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DAT Prep Chapter 11.3: Human Immune System
Terms in this set (63)
harmful microorganisms that causes disease
white blood cels
white blood cells found manly in the lymphatic organs (T cells, B cells, natural killer cells) and originate from the bone marrow. T cells mature in thymus while B cells mature in the bone marrow.
innate immune system
is the first line of defense and is known as nonspecific immune response
first layer of innate immunity
consists of thick epidermis, dermis and hypodermis. Also mucous membrane to trap pathogens and lysozyme to break down bacterial cell walls.
to secrete oil (sebum) as a barrier. Sebum also has antimicrobial properties.
hair-like projections in the respiratory tract that sweep away debris and pathogens
gastric acid that kills microbes due to low pH.
outcompete pathogenic bacteria and fungi
are a type of leukocyte for the first part of inflammatory response known as rally signaling.
1. they sit in the tissue in preparation for injury
2. if there is an injury, they release histamine which dilates blood vessels
3. this increases blood flow and makes vessels more permeable to let immune cells into the tissues
loss of function
permeable capillaries result in fluids leaking into tissues
loss of function
body part with inflammation becomes less usable.
increased blood flow results in a higher temperature
throbbing pain caused by swelling, which puts continuous pressure on nerve endings
increased blood flow causes redness of pain
can occur from the inflammatory response but is controlled by the brain and causes a systematic response to kill pathogens with higher temperatures.
is the process by which cells move from the capillaries to tissues in order to fight pathogens
is the method by which cells move in response to a chemical signal. Immune cells use chemotaxis to move to the tissues.
five main types of leukocytes from highest to lowest in quantity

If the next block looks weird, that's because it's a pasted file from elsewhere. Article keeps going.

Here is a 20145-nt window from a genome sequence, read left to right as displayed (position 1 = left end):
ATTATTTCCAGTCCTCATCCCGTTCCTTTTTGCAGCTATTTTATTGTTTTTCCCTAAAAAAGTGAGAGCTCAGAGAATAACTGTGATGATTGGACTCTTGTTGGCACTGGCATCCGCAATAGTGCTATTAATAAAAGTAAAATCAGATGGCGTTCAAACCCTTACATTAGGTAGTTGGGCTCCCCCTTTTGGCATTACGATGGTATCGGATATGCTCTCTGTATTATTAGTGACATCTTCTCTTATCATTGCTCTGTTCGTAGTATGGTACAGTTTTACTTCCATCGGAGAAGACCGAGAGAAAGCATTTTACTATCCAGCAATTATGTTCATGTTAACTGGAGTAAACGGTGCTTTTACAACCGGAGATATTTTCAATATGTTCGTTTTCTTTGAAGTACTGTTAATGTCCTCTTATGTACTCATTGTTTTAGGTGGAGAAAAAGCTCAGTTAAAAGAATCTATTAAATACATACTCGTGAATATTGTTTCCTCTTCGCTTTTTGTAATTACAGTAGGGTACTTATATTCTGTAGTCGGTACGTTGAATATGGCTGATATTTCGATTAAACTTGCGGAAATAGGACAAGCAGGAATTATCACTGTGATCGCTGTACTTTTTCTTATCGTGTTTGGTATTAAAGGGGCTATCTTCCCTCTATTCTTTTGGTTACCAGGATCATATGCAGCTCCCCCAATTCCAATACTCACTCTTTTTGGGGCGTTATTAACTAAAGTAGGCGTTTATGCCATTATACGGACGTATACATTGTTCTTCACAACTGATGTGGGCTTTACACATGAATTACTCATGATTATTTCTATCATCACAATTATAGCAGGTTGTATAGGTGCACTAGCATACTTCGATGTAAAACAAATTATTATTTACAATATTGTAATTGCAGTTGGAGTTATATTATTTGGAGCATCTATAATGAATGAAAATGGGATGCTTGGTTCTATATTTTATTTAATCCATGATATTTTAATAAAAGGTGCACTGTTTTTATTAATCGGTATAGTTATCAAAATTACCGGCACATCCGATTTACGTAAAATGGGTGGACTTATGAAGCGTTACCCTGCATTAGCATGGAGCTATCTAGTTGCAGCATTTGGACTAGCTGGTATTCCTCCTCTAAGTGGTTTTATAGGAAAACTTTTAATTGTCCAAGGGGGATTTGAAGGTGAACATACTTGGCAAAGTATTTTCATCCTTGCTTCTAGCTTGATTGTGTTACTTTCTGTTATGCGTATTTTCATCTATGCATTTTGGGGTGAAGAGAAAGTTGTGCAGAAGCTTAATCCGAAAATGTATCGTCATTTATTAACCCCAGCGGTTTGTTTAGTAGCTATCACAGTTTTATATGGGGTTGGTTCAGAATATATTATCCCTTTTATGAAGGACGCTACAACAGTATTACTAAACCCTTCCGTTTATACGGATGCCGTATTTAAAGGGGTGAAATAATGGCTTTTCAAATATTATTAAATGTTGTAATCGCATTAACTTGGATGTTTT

Never Let Monkeys Eat Bananas.
phagocytes in innate immunity and make up over half of all leukocytes
b cells, t cells and natural killer cells. B and T cells are part of adaptive immunity and must be activated.
natural killer (NK) cells
are part of innate immunity and attack virally-infected cells + cancerous cells. NK cells use perforin (create holes) and granzyme (stimulate apoptosis) to lyse cells.
are the immature form in blood vessels
are the mature form after diapedesis. can also act as antigen-presenting cells to activate adaptive immunity.
part of innate immunity and have granules that can be released to kill pathogens, especially parasites.
least numerous leukocyte and also contain granules with histamine (vasodilation) and heparin (an anticoagulant to prevent blood clotting). Very similar to mast cells, expect basophils circulate as mature cells while mast cells circulate as immature cells.
are also part of innate immunity and scan tissues using pinocytosis (cell drinking) and phagocytes (cell eating). They act as antigen-presenting cells like macrophages, migrating to the lymph nosed to activate adaptive immunity
are secreted by virally-infected cells to bind to non-infected cells to prepare them for a virus attack. Also interferons help activate dendritic cells.
is a group of approximately 30 proteins that aid immune cells in fighting pathogens. These proteins turn on each other through the complement cascade, which amplifies the complement effects by releasing cytokinesis.
tags antigens for phagocytes
binds to mast cells for increase histamine release
membrane attach complex (MAC)
which pokes holes in pathogens and lyses them
adaptive immune system
a specific immune response
an immunogenic foreign molecule and is the target of the immune response.
What is the most important part of the antigen and why?
epitope and is recognized by the immune cell
major histocompatibility complex (MHC)
recognizes self proteins from non-self it's found on the surface of cells. Thus, forge in antigens and foreign MHC will be identified as enemies by the immune system
MHC Class I